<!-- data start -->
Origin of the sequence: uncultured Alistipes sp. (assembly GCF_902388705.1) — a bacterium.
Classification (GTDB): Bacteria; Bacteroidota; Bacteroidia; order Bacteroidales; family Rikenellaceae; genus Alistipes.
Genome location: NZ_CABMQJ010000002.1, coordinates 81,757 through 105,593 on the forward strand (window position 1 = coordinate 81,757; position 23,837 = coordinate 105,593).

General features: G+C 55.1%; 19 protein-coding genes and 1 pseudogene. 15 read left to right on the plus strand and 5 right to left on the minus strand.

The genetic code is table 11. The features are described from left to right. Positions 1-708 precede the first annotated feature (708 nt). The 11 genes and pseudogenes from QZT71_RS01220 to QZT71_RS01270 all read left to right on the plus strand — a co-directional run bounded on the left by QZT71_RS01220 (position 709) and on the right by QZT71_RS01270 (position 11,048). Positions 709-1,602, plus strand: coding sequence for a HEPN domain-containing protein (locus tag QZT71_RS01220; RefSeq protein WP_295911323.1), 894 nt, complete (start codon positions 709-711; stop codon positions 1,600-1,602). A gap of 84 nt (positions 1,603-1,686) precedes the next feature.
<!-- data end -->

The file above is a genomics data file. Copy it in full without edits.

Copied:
Origin of the sequence: uncultured Alistipes sp. (assembly GCF_902388705.1) — a bacterium.
Classification (GTDB): Bacteria; Bacteroidota; Bacteroidia; order Bacteroidales; family Rikenellaceae; genus Alistipes.
Genome location: NZ_CABMQJ010000002.1, coordinates 81,757 through 105,593 on the forward strand (window position 1 = coordinate 81,757; position 23,837 = coordinate 105,593).

General features: G+C 55.1%; 19 protein-coding genes and 1 pseudogene. 15 read left to right on the plus strand and 5 right to left on the minus strand.

The genetic code is table 11. The features are described from left to right. Positions 1-708 precede the first annotated feature (708 nt). The 11 genes and pseudogenes from QZT71_RS01220 to QZT71_RS01270 all read left to right on the plus strand — a co-directional run bounded on the left by QZT71_RS01220 (position 709) and on the right by QZT71_RS01270 (position 11,048). Positions 709-1,602, plus strand: coding sequence for a HEPN domain-containing protein (locus tag QZT71_RS01220; RefSeq protein WP_295911323.1), 894 nt, complete (start codon positions 709-711; stop codon positions 1,600-1,602). A gap of 84 nt (positions 1,603-1,686) precedes the next feature.